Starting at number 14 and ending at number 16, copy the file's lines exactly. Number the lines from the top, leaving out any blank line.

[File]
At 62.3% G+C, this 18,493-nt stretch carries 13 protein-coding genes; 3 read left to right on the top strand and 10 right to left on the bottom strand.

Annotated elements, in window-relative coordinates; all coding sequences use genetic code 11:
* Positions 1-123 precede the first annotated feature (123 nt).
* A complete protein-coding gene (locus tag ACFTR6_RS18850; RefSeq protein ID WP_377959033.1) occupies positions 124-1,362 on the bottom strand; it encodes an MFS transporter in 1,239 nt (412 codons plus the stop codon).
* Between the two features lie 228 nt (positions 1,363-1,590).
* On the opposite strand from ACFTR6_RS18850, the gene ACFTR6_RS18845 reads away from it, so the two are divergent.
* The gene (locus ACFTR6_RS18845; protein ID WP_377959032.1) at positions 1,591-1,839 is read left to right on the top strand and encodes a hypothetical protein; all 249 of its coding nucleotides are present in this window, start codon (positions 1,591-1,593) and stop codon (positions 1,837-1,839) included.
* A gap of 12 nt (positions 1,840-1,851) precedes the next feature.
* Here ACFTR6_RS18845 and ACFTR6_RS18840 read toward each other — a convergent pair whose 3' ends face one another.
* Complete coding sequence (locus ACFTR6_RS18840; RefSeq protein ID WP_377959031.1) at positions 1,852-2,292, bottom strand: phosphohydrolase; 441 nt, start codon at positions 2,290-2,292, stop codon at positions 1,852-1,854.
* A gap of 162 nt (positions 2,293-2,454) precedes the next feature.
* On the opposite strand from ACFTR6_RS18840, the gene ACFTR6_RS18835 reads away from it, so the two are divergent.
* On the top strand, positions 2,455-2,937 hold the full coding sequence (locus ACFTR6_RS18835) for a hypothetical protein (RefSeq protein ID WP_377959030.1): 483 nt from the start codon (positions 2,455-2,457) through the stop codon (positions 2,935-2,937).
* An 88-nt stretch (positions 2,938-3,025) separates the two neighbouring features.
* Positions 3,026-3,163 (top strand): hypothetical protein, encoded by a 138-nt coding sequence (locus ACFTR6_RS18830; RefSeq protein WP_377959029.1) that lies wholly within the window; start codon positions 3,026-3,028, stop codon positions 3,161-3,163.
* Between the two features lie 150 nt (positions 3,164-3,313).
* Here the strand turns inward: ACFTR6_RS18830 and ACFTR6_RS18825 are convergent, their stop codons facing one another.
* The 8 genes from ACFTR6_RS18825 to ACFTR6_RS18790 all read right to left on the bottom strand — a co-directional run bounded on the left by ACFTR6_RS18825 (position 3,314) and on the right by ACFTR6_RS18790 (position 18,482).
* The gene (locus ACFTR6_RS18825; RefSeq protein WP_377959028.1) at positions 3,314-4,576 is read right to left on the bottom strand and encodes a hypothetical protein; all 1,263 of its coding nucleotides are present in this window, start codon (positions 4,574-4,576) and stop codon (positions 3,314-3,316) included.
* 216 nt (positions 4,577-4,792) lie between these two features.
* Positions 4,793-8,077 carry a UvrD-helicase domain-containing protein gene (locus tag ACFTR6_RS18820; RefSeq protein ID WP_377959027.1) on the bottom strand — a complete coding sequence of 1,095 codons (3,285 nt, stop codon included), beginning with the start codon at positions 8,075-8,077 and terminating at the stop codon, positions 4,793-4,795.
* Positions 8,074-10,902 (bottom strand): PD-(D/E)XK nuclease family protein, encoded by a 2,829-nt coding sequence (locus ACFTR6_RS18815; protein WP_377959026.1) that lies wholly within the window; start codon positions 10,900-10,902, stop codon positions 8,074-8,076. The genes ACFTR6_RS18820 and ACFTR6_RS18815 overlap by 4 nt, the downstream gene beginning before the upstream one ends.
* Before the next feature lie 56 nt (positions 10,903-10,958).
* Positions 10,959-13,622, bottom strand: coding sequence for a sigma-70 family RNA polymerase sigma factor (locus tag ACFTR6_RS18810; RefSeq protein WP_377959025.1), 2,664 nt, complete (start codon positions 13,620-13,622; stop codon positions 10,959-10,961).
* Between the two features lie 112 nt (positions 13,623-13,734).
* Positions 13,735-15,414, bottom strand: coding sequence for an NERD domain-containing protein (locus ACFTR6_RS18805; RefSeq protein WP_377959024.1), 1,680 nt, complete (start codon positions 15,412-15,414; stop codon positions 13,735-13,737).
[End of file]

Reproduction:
* An 88-nt stretch (positions 2,938-3,025) separates the two neighbouring features.
* Positions 3,026-3,163 (top strand): hypothetical protein, encoded by a 138-nt coding sequence (locus ACFTR6_RS18830; RefSeq protein WP_377959029.1) that lies wholly within the window; start codon positions 3,026-3,028, stop codon positions 3,161-3,163.
* Between the two features lie 150 nt (positions 3,164-3,313).